BBC's Growing Children talks to Nuffield grant-holders about dyslexia

31 August 2012

Two Nuffield Foundation grant-holders are featured in a BBC documentary about dyslexia. Professor Clare Wood and  Professor Usha Goswami are interviewed in Growing Children, in which psychologist Laverne Antrobus explores how growing children are affected by dyslexia through the eyes of children and families affected by it.

Professor Clare Wood talks about her research into text messaging and language development, which has found that children’s use of text abbreviations can have a positive effect on their reading and writing, and may even enhance children’s understanding of conventional spelling.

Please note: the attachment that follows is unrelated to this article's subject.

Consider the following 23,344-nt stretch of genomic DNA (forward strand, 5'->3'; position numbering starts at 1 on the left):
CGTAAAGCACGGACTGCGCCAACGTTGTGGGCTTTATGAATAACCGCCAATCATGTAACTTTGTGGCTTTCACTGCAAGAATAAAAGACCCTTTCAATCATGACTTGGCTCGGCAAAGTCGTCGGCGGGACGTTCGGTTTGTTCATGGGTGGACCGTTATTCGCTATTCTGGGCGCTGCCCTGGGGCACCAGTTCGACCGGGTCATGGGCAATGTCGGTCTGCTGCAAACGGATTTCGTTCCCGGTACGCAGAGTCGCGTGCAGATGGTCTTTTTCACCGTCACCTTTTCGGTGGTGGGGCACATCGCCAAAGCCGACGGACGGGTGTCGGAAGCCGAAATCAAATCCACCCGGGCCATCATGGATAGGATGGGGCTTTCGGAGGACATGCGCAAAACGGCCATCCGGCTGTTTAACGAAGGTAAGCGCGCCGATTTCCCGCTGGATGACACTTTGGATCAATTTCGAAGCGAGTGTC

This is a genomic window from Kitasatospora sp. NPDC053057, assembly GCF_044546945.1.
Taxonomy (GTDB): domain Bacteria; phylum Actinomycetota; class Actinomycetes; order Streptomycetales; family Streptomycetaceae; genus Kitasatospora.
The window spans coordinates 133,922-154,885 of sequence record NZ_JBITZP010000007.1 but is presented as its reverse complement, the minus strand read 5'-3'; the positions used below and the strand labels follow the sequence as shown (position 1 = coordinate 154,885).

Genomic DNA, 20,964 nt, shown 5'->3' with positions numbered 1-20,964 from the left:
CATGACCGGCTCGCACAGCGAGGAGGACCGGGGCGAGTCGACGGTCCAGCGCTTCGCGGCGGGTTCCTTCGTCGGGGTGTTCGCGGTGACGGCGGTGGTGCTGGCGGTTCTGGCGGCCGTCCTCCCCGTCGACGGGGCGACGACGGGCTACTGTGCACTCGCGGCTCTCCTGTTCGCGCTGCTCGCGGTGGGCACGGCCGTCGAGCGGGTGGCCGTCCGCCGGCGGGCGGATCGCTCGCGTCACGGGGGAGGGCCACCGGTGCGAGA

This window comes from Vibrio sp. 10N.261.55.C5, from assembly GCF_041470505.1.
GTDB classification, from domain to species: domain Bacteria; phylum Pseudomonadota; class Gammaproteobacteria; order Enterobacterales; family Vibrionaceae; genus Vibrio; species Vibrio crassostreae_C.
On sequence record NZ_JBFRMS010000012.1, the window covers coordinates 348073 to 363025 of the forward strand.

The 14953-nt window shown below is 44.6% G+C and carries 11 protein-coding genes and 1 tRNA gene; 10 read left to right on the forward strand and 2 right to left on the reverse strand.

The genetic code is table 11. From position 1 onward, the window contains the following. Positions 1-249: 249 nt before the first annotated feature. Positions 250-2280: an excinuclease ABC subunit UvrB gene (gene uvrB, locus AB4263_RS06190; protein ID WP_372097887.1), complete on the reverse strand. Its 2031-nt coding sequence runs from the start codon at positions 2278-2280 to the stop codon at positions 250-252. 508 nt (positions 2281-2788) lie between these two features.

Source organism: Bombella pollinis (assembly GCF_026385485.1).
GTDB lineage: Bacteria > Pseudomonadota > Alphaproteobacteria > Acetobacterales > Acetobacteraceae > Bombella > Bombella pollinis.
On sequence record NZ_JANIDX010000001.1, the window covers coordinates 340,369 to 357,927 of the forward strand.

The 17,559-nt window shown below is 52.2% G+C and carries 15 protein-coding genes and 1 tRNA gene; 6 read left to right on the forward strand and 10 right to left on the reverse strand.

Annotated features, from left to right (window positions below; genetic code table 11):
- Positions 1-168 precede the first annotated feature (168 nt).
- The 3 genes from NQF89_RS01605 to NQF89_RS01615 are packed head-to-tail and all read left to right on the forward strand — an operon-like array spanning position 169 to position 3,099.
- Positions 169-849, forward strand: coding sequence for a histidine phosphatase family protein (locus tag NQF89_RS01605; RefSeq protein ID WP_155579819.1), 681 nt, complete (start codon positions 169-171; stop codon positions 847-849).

Professor Wood has also been looking at the relationship between children’s use of ‘text speak’ and their understanding of written and spoken grammar. She will present results from her latest research at the British Psychological Society’s Developmental Section Conference next week.

Laverne also talks to Professor Usha Goswami and her team at the University of Cambridge, who are investigating the relationship between language impairment in children and the ability to process rhythms. Research has shown that children with dyslexia struggle with tapping in time to a beat and with identifying ‘rise time’ – the rate at which sound begins.

Professor Goswami explains that being able to process rhythm is an important component of understanding speech. For example, infants use the rhythmic or prosodic features of language as a key way of identifying words and syllables in a stream of speech. So if the ability to process rhythm is impaired, then this could have a knock-on effect on learning speech and language.

Growing Children is available to watch on BBC iPlayer until Thursday 6 September.